• Seize the Hook: Rob Heinsoo lays out how he designs games, and again there’s a great snippet here for GMs: matching the mechanics to the experience. Considering the ways in which game mechanics dovetail with the things I enjoy about GMing has made me a better GM, and discovering the mismatches — for me, those games where the mechanics don’t dovetail with roleplaying at all — has helped me become better at choosing which games to play and run.
  • Crafting a Dastardly Plot: 1. Ed Greenwood. 2. Seriously, you can tell from the title that this applies perfectly to GMing. 3. Ed Greenwood. From a GMing standpoint, this seven-page essay alone is worth the price of admission.
  • Location as a Fulcrum for Superior Design: Wolfgang looks at how important location is to adventure design, something I’m often bad at when it comes to designing my own adventures.
  • Myths & Realities of Game Balance: Monte Cook on social contracts, roughly: Everyone is responsible for everyone’s fun, and the GM should deliver a fun, balanced play experience.

This was my first look at the KGGD series, and it made me want to go back and check out the first two volumes. If you dig game design, adventure design, productive self-reflection, or learning about non-GMing topics to make yourself a better GM, I highly recommend this book.

It’s only 96 pages, but man does it pack a lot into those pages.

You can find the print and PDF editions of the Kobold Guide to Game Design, Volume III in the Kobold Quarterly store.

About  Martin Ralya

A father, husband, writer, small-press publisher, former RPG industry freelancer, and lifelong geek, Martin has been gaming since 1987 and GMing since 1989. He lives in Utah with his amazing wife Alysia and their awesome daughter Lark in a house full of books and games.



6 Responses to The Kobold Guide to Game Design, Volume III: Thinking About Design Can Make You a Better GM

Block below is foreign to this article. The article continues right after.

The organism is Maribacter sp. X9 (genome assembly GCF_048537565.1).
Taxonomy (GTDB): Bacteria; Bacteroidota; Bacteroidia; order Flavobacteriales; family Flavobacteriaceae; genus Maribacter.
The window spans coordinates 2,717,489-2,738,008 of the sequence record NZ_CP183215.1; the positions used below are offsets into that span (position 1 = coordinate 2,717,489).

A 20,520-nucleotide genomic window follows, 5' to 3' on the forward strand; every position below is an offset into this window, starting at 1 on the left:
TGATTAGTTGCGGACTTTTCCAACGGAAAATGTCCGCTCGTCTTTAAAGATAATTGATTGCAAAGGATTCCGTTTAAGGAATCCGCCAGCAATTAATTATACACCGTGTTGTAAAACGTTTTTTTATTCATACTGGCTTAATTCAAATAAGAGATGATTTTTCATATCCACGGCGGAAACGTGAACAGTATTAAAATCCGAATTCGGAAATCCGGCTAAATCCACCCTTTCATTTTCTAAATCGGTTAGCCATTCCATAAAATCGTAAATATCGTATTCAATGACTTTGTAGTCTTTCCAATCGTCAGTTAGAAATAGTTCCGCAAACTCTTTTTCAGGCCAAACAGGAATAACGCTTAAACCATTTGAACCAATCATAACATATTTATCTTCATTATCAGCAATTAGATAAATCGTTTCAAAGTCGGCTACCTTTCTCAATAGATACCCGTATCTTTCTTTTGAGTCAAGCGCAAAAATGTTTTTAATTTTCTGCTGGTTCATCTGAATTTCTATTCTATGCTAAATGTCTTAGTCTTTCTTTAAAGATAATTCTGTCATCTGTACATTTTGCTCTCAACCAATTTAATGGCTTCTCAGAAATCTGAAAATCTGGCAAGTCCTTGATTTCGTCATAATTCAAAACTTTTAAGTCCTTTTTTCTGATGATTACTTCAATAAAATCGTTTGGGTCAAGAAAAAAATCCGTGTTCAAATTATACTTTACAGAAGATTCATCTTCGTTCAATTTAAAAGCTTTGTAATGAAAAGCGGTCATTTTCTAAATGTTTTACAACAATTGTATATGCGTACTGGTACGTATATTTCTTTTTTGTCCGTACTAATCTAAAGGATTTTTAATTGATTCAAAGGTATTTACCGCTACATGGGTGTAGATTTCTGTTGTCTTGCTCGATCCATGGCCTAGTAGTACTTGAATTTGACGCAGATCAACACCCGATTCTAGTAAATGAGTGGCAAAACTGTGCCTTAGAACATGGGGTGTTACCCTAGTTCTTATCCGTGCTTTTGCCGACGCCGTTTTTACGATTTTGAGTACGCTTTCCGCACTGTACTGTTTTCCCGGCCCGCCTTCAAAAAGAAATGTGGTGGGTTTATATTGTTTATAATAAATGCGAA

1. I tried my hand at game design several times, just as an expansion of what I’d been doing as a GM. I’ve come to realize that I’d rather play other people’s well designed games that subject my friends to lots of playtesting… but I think designing your own game is something many GMs have thought about or tried.

    To the people I subjected to my incomplete thoughts: sorry! It sounds like there’s a good tool out there if you want to do it right.

  2. I actually love the idea of game [world] design and creation, but I never do it. Games are so much more fun when you know nothing about the world. Case in point: In my Burning Wheel game, the players were coming up on City X which straddled the only known pass through the mountains they had to cross to get to Nation Y.

    “What kind of city is it?” one asked. I shrugged and smiled. “Okay, I’m rolling City-wise to determine that it’s friendly with Nation Y where we’re trying to go to rally military support.” Failure… what do you know? They’ve been in a trade dispute with that nation and things are fairly tense. Good luck bringing Nation Y’s troops through the mountain pass and through City X without some wrangling or clever thinking.

    Over the course of a few rolls (a failed Circles test and a failed Rule of Law test), they found out that the city determined a good number of legal affairs (and affairs of honour) via duels and that the son of the lord of where they wanted to go was held hostage by the lord of the city (and the lord’s son was a hostage in that nation in a good ol’ fashion hostage exchange).

    I couldn’t possibly have come up with all the little nuances of what they determined in 3 rolls (and more that came out over the course of the session). Of course… Burning Wheel makes this possible, to a large extent.

    All that said, I’d be interested simply because the authors know their stuff, and compilation works like this are so much better than single-author guides, especially when the subject is so… well… subjective!

  3. Kurt "Telas" Schneider

    The more I read of their stuff, the more I think these Kobolds are on to something.

    They’re still stinky, nasty, little dog-lizard-things, however.